“Having worked with this tournament for many years, that’s the nature of the beast. In time, I think it will change as technology improves and the cost of getting pictures out of the ground lessens. But that’s the way of it at the moment.”

Fox’s Bundesliga coverage is also a work in progress, as the viewership for the league initially got off to a rough start and hasn’t dramatically picked up since. But Fox will be airing a handful of matches on their broadcast network in the coming months, and Whitehead noted their strategy with the Bundesliga this year has focused on introducing fans to the league, its teams, and its players and not just drowning them with Bayern or Dortmund matches.

“Our job was to introduce the league to people – to introduce the stars, to introduce the stadiums, to introduce the atmosphere. And those who have watched our coverage has learned that we’ve introduced not just Bayern Munich to the fans, but Schalke and the lesser teams, like Ingolstadt. We’ve had all those on our air live.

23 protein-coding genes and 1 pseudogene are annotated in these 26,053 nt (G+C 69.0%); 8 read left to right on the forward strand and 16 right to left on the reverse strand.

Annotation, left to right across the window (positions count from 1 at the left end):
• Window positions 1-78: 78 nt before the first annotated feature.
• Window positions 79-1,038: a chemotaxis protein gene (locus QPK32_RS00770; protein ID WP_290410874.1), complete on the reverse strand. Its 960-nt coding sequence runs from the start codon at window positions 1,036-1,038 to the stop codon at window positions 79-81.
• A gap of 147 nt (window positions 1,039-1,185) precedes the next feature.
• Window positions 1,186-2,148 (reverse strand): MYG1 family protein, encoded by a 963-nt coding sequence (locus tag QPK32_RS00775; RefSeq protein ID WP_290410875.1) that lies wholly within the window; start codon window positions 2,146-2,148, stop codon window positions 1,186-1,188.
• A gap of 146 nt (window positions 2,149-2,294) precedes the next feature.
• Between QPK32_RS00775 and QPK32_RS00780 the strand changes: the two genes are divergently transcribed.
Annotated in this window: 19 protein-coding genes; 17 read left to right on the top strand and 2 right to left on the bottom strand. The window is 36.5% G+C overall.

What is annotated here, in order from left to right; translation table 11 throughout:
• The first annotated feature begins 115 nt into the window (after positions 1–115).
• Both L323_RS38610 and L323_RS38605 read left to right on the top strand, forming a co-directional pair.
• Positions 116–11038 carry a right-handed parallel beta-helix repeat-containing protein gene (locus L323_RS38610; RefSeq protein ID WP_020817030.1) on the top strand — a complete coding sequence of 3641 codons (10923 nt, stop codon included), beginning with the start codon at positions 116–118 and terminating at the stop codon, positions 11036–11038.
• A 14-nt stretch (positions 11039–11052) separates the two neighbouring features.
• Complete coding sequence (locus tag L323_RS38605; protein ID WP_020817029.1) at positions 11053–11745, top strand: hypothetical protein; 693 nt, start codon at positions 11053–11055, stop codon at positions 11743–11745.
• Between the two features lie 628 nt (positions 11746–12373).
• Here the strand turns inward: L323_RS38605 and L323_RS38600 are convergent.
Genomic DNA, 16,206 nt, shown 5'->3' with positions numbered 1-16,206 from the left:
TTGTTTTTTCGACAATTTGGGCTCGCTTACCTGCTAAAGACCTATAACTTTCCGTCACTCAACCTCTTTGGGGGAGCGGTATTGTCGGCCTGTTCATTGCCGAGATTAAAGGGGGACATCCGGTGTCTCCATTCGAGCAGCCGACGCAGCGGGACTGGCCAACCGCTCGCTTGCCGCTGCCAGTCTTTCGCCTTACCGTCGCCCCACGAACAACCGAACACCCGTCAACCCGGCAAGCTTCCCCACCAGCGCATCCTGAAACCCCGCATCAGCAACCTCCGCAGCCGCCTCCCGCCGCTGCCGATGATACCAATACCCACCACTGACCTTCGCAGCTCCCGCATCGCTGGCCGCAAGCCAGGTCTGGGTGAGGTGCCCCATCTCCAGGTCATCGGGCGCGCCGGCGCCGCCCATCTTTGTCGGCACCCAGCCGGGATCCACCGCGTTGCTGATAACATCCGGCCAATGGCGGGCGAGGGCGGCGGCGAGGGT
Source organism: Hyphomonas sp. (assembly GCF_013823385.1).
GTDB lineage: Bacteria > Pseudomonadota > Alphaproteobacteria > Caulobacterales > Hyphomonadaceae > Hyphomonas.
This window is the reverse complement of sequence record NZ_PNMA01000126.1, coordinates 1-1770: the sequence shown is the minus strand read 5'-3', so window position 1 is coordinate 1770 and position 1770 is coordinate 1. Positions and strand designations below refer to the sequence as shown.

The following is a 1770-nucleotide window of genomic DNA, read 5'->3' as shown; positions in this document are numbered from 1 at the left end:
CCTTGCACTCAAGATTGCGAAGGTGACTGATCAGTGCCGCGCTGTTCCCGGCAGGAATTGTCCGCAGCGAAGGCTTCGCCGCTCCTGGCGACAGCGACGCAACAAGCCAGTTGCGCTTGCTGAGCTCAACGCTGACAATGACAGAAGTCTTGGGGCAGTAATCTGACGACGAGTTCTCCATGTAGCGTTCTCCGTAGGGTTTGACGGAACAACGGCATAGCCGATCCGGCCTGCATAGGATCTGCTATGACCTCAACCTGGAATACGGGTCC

“So we’re beginning to tell those tales, and people are enjoying it. It’s a seven-year deal, and we hope those figures will grow and develop with it. But I think what we needed to get right was to explain the league, show the league in its best light, tell the stories of the league, and I think we’ve done that in the first half of the league. And from here on in, we need do our job properly. But we’re moving towards a conclusion. Can Bayern Munich hold on to their lead? There are some big stars coming back as [Franck] Ribery and [Arjen] Robben begin to hit the ground. That coincides nicely with our Champions League coverage which starts back up in February.